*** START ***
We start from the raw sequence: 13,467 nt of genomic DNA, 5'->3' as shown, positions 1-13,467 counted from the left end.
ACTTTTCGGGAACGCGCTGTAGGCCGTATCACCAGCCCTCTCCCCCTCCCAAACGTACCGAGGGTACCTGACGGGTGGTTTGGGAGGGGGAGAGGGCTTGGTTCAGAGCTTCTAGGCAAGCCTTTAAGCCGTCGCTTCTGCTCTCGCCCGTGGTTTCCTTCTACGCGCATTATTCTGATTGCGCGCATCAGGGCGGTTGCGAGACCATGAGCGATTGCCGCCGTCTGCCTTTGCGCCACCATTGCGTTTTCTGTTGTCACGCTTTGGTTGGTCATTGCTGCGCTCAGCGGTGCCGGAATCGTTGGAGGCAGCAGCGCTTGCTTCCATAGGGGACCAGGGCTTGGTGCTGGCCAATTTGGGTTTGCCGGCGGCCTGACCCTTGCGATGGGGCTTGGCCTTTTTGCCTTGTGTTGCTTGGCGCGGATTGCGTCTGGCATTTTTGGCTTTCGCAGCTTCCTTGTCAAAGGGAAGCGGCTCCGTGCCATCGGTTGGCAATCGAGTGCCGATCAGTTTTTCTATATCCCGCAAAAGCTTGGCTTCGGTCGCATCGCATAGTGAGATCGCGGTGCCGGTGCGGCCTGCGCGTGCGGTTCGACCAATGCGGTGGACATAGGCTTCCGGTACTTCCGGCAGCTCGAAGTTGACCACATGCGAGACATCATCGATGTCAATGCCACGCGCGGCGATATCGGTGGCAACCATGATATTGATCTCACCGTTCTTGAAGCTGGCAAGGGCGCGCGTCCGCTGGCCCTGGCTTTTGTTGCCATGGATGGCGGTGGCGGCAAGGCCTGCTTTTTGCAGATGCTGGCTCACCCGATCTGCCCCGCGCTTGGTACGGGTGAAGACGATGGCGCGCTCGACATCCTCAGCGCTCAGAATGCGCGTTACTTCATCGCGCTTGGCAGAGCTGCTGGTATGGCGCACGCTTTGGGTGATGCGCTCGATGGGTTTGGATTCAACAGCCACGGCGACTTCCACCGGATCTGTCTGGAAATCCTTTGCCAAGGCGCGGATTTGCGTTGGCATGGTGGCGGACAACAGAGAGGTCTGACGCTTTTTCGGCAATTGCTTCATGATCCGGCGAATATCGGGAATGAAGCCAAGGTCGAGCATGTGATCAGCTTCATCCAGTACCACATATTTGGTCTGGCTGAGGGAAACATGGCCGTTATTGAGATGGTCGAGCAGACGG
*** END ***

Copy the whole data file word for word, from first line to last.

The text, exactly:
We start from the raw sequence: 13,467 nt of genomic DNA, 5'->3' as shown, positions 1-13,467 counted from the left end.
ACTTTTCGGGAACGCGCTGTAGGCCGTATCACCAGCCCTCTCCCCCTCCCAAACGTACCGAGGGTACCTGACGGGTGGTTTGGGAGGGGGAGAGGGCTTGGTTCAGAGCTTCTAGGCAAGCCTTTAAGCCGTCGCTTCTGCTCTCGCCCGTGGTTTCCTTCTACGCGCATTATTCTGATTGCGCGCATCAGGGCGGTTGCGAGACCATGAGCGATTGCCGCCGTCTGCCTTTGCGCCACCATTGCGTTTTCTGTTGTCACGCTTTGGTTGGTCATTGCTGCGCTCAGCGGTGCCGGAATCGTTGGAGGCAGCAGCGCTTGCTTCCATAGGGGACCAGGGCTTGGTGCTGGCCAATTTGGGTTTGCCGGCGGCCTGACCCTTGCGATGGGGCTTGGCCTTTTTGCCTTGTGTTGCTTGGCGCGGATTGCGTCTGGCATTTTTGGCTTTCGCAGCTTCCTTGTCAAAGGGAAGCGGCTCCGTGCCATCGGTTGGCAATCGAGTGCCGATCAGTTTTTCTATATCCCGCAAAAGCTTGGCTTCGGTCGCATCGCATAGTGAGATCGCGGTGCCGGTGCGGCCTGCGCGTGCGGTTCGACCAATGCGGTGGACATAGGCTTCCGGTACTTCCGGCAGCTCGAAGTTGACCACATGCGAGACATCATCGATGTCAATGCCACGCGCGGCGATATCGGTGGCAACCATGATATTGATCTCACCGTTCTTGAAGCTGGCAAGGGCGCGCGTCCGCTGGCCCTGGCTTTTGTTGCCATGGATGGCGGTGGCGGCAAGGCCTGCTTTTTGCAGATGCTGGCTCACCCGATCTGCCCCGCGCTTGGTACGGGTGAAGACGATGGCGCGCTCGACATCCTCAGCGCTCAGAATGCGCGTTACTTCATCGCGCTTGGCAGAGCTGCTGGTATGGCGCACGCTTTGGGTGATGCGCTCGATGGGTTTGGATTCAACAGCCACGGCGACTTCCACCGGATCTGTCTGGAAATCCTTTGCCAAGGCGCGGATTTGCGTTGGCATGGTGGCGGACAACAGAGAGGTCTGACGCTTTTTCGGCAATTGCTTCATGATCCGGCGAATATCGGGAATGAAGCCAAGGTCGAGCATGTGATCAGCTTCATCCAGTACCACATATTTGGTCTGGCTGAGGGAAACATGGCCGTTATTGAGATGGTCGAGCAGACGG